Habitats | Main Campus | Grounds | Trails
Our nature preserve features 10 miles of hiking trails that are free to the public. They are open daily, from dawn until dusk. Visitors get a chance to safely discover the unique habitats that make Hunt Hill so special. Take the Bear Trail to explore the edge of Big Devil’s lake as you pass wild blueberries, an old bear’s den and see girdled trees from our hungry porcupines. Hike Bog Trail to see the insectivorous pitcher plant, then continue onto the Vole Trail, which leads to the meadow for an explosion of color, animal life and beauty.
Seven habitats – bogs, lakes, streams, meadow “prairie,” old growth forest, cut-over forest, and marsh – are all within a short walking distance from the central camp. These habitats are just one reason Hunt Hill is so unique! Our trails offer something for everyone. Donations are greatly appreciated to help us maintain the trails and grounds. Donations can be put into the white donation boxes attached to the kiosks in camp.
Our Discovery Trail, labeled Barred Owl Trail on trail maps, is a great experience for families! Each month Hunt Hill staff members hide 8-15 themed items along this 1/3 mile trail. Similar to an ‘I Spy’ game, families are encouraged to hike the trail to see how many of the items they can find! An interactive Discovery Trail map is located in the kiosk compartments. Be sure to stop in the Farmhouse Office or tag #HuntHill on social media to be entered into our monthly giveaway!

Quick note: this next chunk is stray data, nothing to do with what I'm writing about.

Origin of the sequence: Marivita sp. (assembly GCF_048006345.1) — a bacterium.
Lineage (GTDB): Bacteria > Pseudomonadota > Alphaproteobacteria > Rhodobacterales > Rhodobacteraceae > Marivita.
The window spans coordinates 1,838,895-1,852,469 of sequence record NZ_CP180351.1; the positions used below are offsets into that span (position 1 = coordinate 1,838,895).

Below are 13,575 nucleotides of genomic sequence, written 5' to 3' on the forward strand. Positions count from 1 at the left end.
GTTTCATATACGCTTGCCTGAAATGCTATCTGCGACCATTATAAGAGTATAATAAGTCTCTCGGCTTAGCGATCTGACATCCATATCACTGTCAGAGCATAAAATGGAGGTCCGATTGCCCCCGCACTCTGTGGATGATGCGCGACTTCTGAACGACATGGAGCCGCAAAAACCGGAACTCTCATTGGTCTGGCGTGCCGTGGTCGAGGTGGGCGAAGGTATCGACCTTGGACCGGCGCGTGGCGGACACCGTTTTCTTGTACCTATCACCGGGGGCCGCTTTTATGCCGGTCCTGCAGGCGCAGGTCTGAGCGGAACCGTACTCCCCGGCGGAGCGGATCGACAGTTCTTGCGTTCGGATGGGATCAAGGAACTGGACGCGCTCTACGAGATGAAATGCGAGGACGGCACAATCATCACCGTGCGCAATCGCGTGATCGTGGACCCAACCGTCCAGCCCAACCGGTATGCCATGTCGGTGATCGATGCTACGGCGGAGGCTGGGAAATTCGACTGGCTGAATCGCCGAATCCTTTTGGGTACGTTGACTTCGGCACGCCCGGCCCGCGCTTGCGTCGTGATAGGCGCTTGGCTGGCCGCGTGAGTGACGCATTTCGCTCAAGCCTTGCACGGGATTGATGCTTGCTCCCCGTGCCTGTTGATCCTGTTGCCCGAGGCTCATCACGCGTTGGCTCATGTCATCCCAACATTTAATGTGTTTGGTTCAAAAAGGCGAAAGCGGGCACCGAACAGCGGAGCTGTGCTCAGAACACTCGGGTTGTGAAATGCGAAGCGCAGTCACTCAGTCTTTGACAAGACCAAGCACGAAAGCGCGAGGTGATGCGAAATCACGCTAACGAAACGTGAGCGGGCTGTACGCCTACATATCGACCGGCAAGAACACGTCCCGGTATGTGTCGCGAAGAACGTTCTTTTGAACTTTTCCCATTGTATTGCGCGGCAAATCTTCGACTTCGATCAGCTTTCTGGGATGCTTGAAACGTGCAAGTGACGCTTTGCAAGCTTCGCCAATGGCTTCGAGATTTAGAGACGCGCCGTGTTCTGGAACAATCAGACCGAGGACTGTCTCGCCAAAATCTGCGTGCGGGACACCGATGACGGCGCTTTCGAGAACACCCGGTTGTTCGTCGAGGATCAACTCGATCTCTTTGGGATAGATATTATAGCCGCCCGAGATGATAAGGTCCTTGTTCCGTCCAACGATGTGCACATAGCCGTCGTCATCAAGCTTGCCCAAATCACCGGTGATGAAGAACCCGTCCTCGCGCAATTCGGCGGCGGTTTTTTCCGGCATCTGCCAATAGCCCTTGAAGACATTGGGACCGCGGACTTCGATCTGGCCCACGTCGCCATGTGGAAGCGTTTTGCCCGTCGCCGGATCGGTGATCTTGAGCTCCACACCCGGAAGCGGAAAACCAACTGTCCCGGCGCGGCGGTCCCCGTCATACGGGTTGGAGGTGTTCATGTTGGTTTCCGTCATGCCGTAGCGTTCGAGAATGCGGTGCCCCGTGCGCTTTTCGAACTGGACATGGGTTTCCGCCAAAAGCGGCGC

Over the years, with the help of grants from the Wisconsin Environmental Education Board (WEEB), the Bluebird Restoration Association of Wisconsin (BRAW) and private donations, our nature trails have improved. Thanks to the WEEB grant, natural attractions are highlighted and explained through a series of nature pedestals located along the trails.
In our prairie meadow, hikers will notice many bluebird houses, which are used in the summer to monitor local bluebird populations. Dr. Kent Hall and the Bluebird Restoration Association of Wisconsin have helped Hunt Hill revitalize its bluebird trail. It features over 20 Peterson-style nest boxes, as well as a few NAB-style nest boxes along 2 ½ miles of trails in the meadow “prairie,” and in the central camp area. In addition to the nest boxes, there are hunting/feeding/perching poles and mowed grass trails.
Over 70 baby bluebirds fledged in the summer of 2008 (up from about 30 in 2007) and in 2012 we saw 85 bluebirds fledge. Credit for the success goes to Dr. Hall. There were also tree swallows, wrens and chickadees recorded in the weekly nest monitoring.
Staff and volunteers have also contributed hundreds of hours of labor to develop the trails, make improvements, add signs and benches and footbridges, and keep the trails cleared of downed trees from storms and high winds.